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A judge sides with states over Biden and allows gas export projects to move forward

A flare burns at Venture Global LNG in Cameron, La., April 21, 2022. What would be the nation's largest export terminal for liquified natural gas won approval from a federal commission on June 27, 2024, although when the southwest Louisiana project will be completed remains unclear.
Martha Irvine/AP
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AP
A flare burns at Venture Global LNG in Cameron, La., April 21, 2022. What would be the nation's largest export terminal for liquified natural gas won approval from a federal commission on June 27, 2024, although when the southwest Louisiana project will be completed remains unclear.

LAKE CHARLES, La. — The Biden administration can’t delay consideration of projects aimed at exporting liquefied natural gas while a legal challenge by 16 Republican-led states plays out in federal court, a Louisiana judge said Monday.

U.S. District Judge James Cain, Jr. sided with the states, granting a preliminary injunction that puts the Biden administration’s delay on hold.

It was unlikely, however, that any of the projects would be on a fast track for consideration as the U.S. Department of Energy said late Monday that it disagreed with the court's ruling and was evaluating its next steps. The White House also voiced disappointment.

“We remain committed to informing our decisions with the best available economic and environmental analysis, underpinned by sound science,” White House spokesperson Angelo Fernández Hernández said in an email to The Associated Press.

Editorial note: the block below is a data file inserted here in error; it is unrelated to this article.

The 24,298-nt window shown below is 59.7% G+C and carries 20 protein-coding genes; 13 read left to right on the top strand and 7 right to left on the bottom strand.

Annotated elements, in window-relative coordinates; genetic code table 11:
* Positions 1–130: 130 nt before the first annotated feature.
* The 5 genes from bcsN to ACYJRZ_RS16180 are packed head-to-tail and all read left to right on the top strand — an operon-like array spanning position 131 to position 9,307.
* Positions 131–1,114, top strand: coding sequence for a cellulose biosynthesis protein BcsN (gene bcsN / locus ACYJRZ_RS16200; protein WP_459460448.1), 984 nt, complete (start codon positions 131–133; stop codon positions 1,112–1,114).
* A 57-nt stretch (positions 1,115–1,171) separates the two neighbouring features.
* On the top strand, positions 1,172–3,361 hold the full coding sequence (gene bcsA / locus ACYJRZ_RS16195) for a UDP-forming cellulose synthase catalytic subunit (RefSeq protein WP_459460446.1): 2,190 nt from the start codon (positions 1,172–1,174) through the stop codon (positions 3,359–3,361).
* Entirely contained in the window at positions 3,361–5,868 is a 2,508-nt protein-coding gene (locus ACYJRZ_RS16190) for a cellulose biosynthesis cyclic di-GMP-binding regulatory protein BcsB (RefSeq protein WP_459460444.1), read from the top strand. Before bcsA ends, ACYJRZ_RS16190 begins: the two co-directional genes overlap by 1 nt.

President Joe Biden in January decided his administration would delay consideration of new natural gas export terminals in the United States, even as gas shipments to Europe and Asia soared following Russia’s invasion of Ukraine. The move aligned the Democrat with environmentalists who fear an increase in exports — in the form of liquefied natural gas, or LNG — is locking in potentially catastrophic planet-warming emissions.

A coalition of states including Louisiana, Alaska, Texas, West Virginia and Wyoming sued in March, claiming that the administration was violating the U.S. Constitution and other federal laws by banning exportation of LNG to countries without a free trade agreement.

In temporarily blocking the Biden ban on new approvals, Cain said the states will likely succeed in their case. He cited evidence submitted by the plaintiffs that showed loss of revenues and deferred investments in LNG projects due to the Biden administration's actions.

The ruling comes just days after a federal commission approved what would be the nation’s largest export terminal for liquefied natural gas. Venture Global’s Calcasieu Pass 2 southwestern Louisiana project, often referred to as CP2, was approved last week with little discussion by the Federal Energy Regulatory Commission.

That project still needs DOE approval. The agency has said the project’s application was pending.

Republican members of Congress from Louisiana to Alaska have derided the administration's pause as shortsighted and a boon to foreign adversaries that produce energy, including Iran and Russia. Other supporters have argued that projects such as CP2 will be critical to global energy security.

The environmental group Evergreen Action was among those to criticize Cain's ruling, alleging that the judge was “bending the law to hand the oil industry a win.”

“Pause or no pause, the science is clear: No sound analysis that accounts for the climate and environmental hard inflicted by LNG exports could possibly determine that these deadly facilities are in the public interest,” Craig Segall, the group's vice president, said.

According to the DOE, current authorizations for exports of LNG to non-free trade agreement countries stand at over 48 billion cubic feet per day, or more than 45% of our current domestic production of natural gas. The agency also said the U.S. will continue to be the largest exporter of LNG by a substantial margin for at least the next six years based on the current export capacity.

Copyright 2024 NPR

The Associated Press
[Copyright 2024 NPR]